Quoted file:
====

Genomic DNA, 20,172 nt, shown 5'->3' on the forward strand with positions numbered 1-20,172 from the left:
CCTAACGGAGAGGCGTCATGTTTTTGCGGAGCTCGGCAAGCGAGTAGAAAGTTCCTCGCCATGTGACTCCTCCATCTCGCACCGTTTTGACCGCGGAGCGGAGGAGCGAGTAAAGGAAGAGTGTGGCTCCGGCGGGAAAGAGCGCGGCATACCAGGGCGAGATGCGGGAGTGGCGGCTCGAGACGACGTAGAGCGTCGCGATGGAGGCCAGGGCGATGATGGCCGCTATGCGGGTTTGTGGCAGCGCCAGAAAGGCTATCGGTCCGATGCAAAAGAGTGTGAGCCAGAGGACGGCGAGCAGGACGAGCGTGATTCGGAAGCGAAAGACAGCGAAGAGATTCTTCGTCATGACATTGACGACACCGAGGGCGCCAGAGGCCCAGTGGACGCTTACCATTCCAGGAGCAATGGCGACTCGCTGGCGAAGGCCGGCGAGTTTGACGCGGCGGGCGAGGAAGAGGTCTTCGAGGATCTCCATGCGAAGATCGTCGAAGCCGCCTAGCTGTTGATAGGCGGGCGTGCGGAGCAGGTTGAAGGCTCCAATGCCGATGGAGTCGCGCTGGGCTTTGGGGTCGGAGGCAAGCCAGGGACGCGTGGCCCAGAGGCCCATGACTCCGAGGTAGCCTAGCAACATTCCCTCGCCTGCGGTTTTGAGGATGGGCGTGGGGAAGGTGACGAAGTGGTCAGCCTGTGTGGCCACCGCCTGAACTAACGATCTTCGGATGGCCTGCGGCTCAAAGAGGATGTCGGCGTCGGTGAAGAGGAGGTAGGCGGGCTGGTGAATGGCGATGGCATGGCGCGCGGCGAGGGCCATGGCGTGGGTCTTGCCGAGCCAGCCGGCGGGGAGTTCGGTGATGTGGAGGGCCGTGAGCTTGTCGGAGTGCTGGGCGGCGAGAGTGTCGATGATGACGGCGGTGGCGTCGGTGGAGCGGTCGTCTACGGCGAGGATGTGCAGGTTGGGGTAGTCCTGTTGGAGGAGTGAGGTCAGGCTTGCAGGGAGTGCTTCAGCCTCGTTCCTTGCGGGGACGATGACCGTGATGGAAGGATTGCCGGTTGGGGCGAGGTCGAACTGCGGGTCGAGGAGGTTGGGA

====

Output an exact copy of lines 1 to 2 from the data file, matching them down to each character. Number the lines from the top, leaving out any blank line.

Genomic DNA, 20,172 nt, shown 5'->3' on the forward strand with positions numbered 1-20,172 from the left:
CCTAACGGAGAGGCGTCATGTTTTTGCGGAGCTCGGCAAGCGAGTAGAAAGTTCCTCGCCATGTGACTCCTCCATCTCGCACCGTTTTGACCGCGGAGCGGAGGAGCGAGTAAAGGAAGAGTGTGGCTCCGGCGGGAAAGAGCGCGGCATACCAGGGCGAGATGCGGGAGTGGCGGCTCGAGACGACGTAGAGCGTCGCGATGGAGGCCAGGGCGATGATGGCCGCTATGCGGGTTTGTGGCAGCGCCAGAAAGGCTATCGGTCCGATGCAAAAGAGTGTGAGCCAGAGGACGGCGAGCAGGACGAGCGTGATTCGGAAGCGAAAGACAGCGAAGAGATTCTTCGTCATGACATTGACGACACCGAGGGCGCCAGAGGCCCAGTGGACGCTTACCATTCCAGGAGCAATGGCGACTCGCTGGCGAAGGCCGGCGAGTTTGACGCGGCGGGCGAGGAAGAGGTCTTCGAGGATCTCCATGCGAAGATCGTCGAAGCCGCCTAGCTGTTGATAGGCGGGCGTGCGGAGCAGGTTGAAGGCTCCAATGCCGATGGAGTCGCGCTGGGCTTTGGGGTCGGAGGCAAGCCAGGGACGCGTGGCCCAGAGGCCCATGACTCCGAGGTAGCCTAGCAACATTCCCTCGCCTGCGGTTTTGAGGATGGGCGTGGGGAAGGTGACGAAGTGGTCAGCCTGTGTGGCCACCGCCTGAACTAACGATCTTCGGATGGCCTGCGGCTCAAAGAGGATGTCGGCGTCGGTGAAGAGGAGGTAGGCGGGCTGGTGAATGGCGATGGCATGGCGCGCGGCGAGGGCCATGGCGTGGGTCTTGCCGAGCCAGCCGGCGGGGAGTTCGGTGATGTGGAGGGCCGTGAGCTTGTCGGAGTGCTGGGCGGCGAGAGTGTCGATGATGACGGCGGTGGCGTCGGTGGAGCGGTCGTCTACGGCGAGGATGTGCAGGTTGGGGTAGTCCTGTTGGAGGAGTGAGGTCAGGCTTGCAGGGAGTGCTTCAGCCTCGTTCCTTGCGGGGACGATGACCGTGATGGAAGGATTGCCGGTTGGGGCGAGGTCGAACTGCGGGTCGAGGAGGTTGGGA